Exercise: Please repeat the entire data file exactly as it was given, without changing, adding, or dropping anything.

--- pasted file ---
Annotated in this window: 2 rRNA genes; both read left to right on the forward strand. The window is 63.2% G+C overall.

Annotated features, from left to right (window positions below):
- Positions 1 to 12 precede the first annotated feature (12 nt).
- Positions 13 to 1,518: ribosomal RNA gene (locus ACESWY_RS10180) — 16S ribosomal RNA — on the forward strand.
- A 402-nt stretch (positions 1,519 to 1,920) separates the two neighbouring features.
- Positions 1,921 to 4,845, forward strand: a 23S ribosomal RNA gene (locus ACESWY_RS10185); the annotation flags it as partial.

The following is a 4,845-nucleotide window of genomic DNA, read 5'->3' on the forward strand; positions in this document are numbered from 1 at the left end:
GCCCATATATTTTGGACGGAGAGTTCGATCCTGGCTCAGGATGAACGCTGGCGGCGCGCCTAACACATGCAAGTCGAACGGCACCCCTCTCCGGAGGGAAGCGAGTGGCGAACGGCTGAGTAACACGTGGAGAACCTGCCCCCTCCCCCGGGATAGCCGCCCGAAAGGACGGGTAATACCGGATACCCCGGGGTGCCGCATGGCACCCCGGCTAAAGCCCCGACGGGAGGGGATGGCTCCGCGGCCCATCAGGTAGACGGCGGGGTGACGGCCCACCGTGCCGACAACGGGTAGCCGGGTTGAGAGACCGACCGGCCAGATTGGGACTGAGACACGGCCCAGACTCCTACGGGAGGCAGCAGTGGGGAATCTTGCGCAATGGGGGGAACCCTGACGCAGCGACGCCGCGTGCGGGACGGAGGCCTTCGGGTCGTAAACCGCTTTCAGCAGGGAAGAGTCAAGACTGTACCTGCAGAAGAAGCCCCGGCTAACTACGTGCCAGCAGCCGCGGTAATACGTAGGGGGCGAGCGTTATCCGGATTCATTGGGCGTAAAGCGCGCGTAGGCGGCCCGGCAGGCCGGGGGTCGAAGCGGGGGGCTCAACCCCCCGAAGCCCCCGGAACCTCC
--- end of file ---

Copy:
Annotated in this window: 2 rRNA genes; both read left to right on the forward strand. The window is 63.2% G+C overall.

Annotated features, from left to right (window positions below):
- Positions 1 to 12 precede the first annotated feature (12 nt).
- Positions 13 to 1,518: ribosomal RNA gene (locus ACESWY_RS10180) — 16S ribosomal RNA — on the forward strand.
- A 402-nt stretch (positions 1,519 to 1,920) separates the two neighbouring features.
- Positions 1,921 to 4,845, forward strand: a 23S ribosomal RNA gene (locus ACESWY_RS10185); the annotation flags it as partial.

The following is a 4,845-nucleotide window of genomic DNA, read 5'->3' on the forward strand; positions in this document are numbered from 1 at the left end:
GCCCATATATTTTGGACGGAGAGTTCGATCCTGGCTCAGGATGAACGCTGGCGGCGCGCCTAACACATGCAAGTCGAACGGCACCCCTCTCCGGAGGGAAGCGAGTGGCGAACGGCTGAGTAACACGTGGAGAACCTGCCCCCTCCCCCGGGATAGCCGCCCGAAAGGACGGGTAATACCGGATACCCCGGGGTGCCGCATGGCACCCCGGCTAAAGCCCCGACGGGAGGGGATGGCTCCGCGGCCCATCAGGTAGACGGCGGGGTGACGGCCCACCGTGCCGACAACGGGTAGCCGGGTTGAGAGACCGACCGGCCAGATTGGGACTGAGACACGGCCCAGACTCCTACGGGAGGCAGCAGTGGGGAATCTTGCGCAATGGGGGGAACCCTGACGCAGCGACGCCGCGTGCGGGACGGAGGCCTTCGGGTCGTAAACCGCTTTCAGCAGGGAAGAGTCAAGACTGTACCTGCAGAAGAAGCCCCGGCTAACTACGTGCCAGCAGCCGCGGTAATACGTAGGGGGCGAGCGTTATCCGGATTCATTGGGCGTAAAGCGCGCGTAGGCGGCCCGGCAGGCCGGGGGTCGAAGCGGGGGGCTCAACCCCCCGAAGCCCCCGGAACCTCC